The in vivo studies on immune response were conducted to investigate the immunomodulatory effects of C. mangga extract on DTH response, cytokines, and antibody production. Wistar rats were used and divided into two groups, including normal rats and cyclophosphamide-induced rats. Cyclophosphamide was used to suppress the immune responses of test animals in order to evaluate the ability of C. mangga extract to enhance the host defense in immune- suppressed conditions. Cyclophosphamide is widely used as an anticancer agent and also used to treat autoimmune diseases. This drug can suppress the immune response by acting on both cyclic and intermitotic cells, thus causes depletion of immune cells [29]. In this study, cyclophosphamide suppressed the immune responses, especially in IgG production. All animals in this study were injected with S. typhimurium, a Gram-negative bacterium that can cause typhoid fever in humans [30]. The ethanol extract of C. mangga was able to enhance the paw volume of rats after infected with S. typhimurium. The enhanced paw edema indicates the elevated-DTH response of rat immune cells. The extract was also able to enhance the DTH response of immune- suppressed rats, indicating the immunostimulatory activity of C. mangga extract. The result was in accordance with the previous study which reported the immunostimulatory activity of C. mangga extract on phagocytosis response [11]. In contrast, the C. mangga extract reduced the gene expression of inflammatory cytokines and decreased IL-4 production. A previous study has reported the role of IL-4 as a regulator of Th1 responses and may suppress DTH response [31]. The results indicate that the inhibitory effect on IL-4 production may contribute to the enhancement of DTH response after treatment with C. mangga extract. Furthermore, the investigation on antibody production demonstrated that C. mangga increased IgG production from normal and immune- suppressed rats. Of all the samples, C. mangga extract at 400 mg/kg BW displayed the highest stimulation on IgG production. However, the extract reduced IL-4 production in normal and cyclophospamide-induced groups. The result was in agreement with cytokines gene expression evaluation. Levamisole, the positive control of this study was also found to downregulate IL-4 messenger RNA [32]. IL-4 is a cytokine that participates in B cell and T cell differentiation [33]. It plays a major role in inducing the production of IgG1 and IgE isotypes [34]. In this study, the extract increased IgG production and decreased IL-4 production indicating, that the extract stimulated the IgG production without the aid of IL-4, and another pathway may be contributed. It is known that antibodies can be produced from B cells through two different pathways of T-dependent and T-independent. Antibody production by T-dependent response requires stimulation from CD4+ T cells by releasing IL-4 while T-independent antigens stimulate Ig production by B cells without T cell i nvolvement. T independent responses are divided into type I and type II. T-independent type II immune response produces memory B cells whose secondary activation is regulated by antigen-specific IgG antibodies. Thus, the stimulation of IgG production by the extract might be due to activation of T-independent immune response [35].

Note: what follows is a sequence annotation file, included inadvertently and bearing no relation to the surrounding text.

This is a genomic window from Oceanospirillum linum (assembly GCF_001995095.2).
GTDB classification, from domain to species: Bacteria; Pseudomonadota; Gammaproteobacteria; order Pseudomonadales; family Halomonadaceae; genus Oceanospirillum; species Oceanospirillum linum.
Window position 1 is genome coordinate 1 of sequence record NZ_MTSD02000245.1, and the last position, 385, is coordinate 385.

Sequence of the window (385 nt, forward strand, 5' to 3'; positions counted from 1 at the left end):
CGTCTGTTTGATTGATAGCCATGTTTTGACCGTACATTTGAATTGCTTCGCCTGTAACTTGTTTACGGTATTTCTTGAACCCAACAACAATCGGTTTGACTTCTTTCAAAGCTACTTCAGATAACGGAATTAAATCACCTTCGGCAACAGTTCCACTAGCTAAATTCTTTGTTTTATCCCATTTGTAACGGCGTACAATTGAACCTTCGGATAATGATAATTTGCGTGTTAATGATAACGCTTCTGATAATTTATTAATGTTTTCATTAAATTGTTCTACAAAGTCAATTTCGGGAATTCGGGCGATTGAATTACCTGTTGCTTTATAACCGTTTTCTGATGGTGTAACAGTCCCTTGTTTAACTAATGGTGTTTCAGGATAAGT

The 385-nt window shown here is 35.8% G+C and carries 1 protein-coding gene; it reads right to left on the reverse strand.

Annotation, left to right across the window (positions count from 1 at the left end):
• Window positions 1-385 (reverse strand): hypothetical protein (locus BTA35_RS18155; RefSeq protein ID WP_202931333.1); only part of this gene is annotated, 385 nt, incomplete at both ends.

Conclusion Top

The standardized extract of C. mangga was able to regulate the immune response, especially on the cytokines gene expression, DTH response, antibody, and cytokine production. The extract inhibited IL-6, IL-1β, as well as TNF-α gene expression. Further investigation by in vivo study demonstrated that C. mangga extract enhanced DTH response and IgG production. The result was supported by the elevation of DTH response and IgG production from cyclophosphamide- induced immune-suppressed rats. Evaluation of IL-4 production from normal and cyclophosphamide-induced immune- suppressed rats revealed that the extract decreased IL-4 production. The results indicated that ethanol extract of C. mangga rhizomes has the potential to be developed into a standardized immunomodulation product. However, further studies are required to elucidate its mechanism in different lineages of the immune response.


This study was financially supported by the Indonesian government, through Scheme grant INSINAS with a contract number of 25/INS- 2/PPK/E4/2019.

Conflict of interest statement

The authors declared no conflict of interest in this study.

Authors’ contribution

Yuandani designed and supervised the study, drafted the manuscript, and gave the final approval of the manuscript to be submitted for publication. S.E. Nugraha and D. Satria conducted the experiments and analyzed the data. L. Laila analyzed the data and revised the manuscript.

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  [Figure 1], [Figure 2], [Figure 3], [Figure 4]

  [Table 1], [Table 2], [Table 3]